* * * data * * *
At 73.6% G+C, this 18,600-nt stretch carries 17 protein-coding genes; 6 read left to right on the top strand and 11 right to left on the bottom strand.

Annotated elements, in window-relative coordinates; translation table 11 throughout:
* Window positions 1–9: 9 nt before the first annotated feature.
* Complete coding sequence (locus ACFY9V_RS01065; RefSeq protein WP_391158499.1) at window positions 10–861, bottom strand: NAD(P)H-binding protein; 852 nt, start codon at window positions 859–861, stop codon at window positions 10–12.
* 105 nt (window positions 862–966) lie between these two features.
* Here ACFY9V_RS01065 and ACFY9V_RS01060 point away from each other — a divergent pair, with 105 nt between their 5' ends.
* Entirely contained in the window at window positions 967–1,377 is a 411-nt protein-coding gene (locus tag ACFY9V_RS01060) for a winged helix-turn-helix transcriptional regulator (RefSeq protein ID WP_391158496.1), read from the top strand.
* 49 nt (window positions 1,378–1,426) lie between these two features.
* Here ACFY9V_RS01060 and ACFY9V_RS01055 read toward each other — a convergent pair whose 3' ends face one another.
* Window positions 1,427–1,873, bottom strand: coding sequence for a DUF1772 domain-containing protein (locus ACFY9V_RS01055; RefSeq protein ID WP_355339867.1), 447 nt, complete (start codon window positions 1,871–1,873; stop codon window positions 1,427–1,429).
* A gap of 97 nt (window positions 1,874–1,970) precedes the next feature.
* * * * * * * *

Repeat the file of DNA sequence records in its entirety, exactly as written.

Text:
At 73.6% G+C, this 18,600-nt stretch carries 17 protein-coding genes; 6 read left to right on the top strand and 11 right to left on the bottom strand.

Annotated elements, in window-relative coordinates; translation table 11 throughout:
* Window positions 1–9: 9 nt before the first annotated feature.
* Complete coding sequence (locus ACFY9V_RS01065; RefSeq protein WP_391158499.1) at window positions 10–861, bottom strand: NAD(P)H-binding protein; 852 nt, start codon at window positions 859–861, stop codon at window positions 10–12.
* 105 nt (window positions 862–966) lie between these two features.
* Here ACFY9V_RS01065 and ACFY9V_RS01060 point away from each other — a divergent pair, with 105 nt between their 5' ends.
* Entirely contained in the window at window positions 967–1,377 is a 411-nt protein-coding gene (locus tag ACFY9V_RS01060) for a winged helix-turn-helix transcriptional regulator (RefSeq protein ID WP_391158496.1), read from the top strand.
* 49 nt (window positions 1,378–1,426) lie between these two features.
* Here ACFY9V_RS01060 and ACFY9V_RS01055 read toward each other — a convergent pair whose 3' ends face one another.
* Window positions 1,427–1,873, bottom strand: coding sequence for a DUF1772 domain-containing protein (locus ACFY9V_RS01055; RefSeq protein ID WP_355339867.1), 447 nt, complete (start codon window positions 1,871–1,873; stop codon window positions 1,427–1,429).
* A gap of 97 nt (window positions 1,874–1,970) precedes the next feature.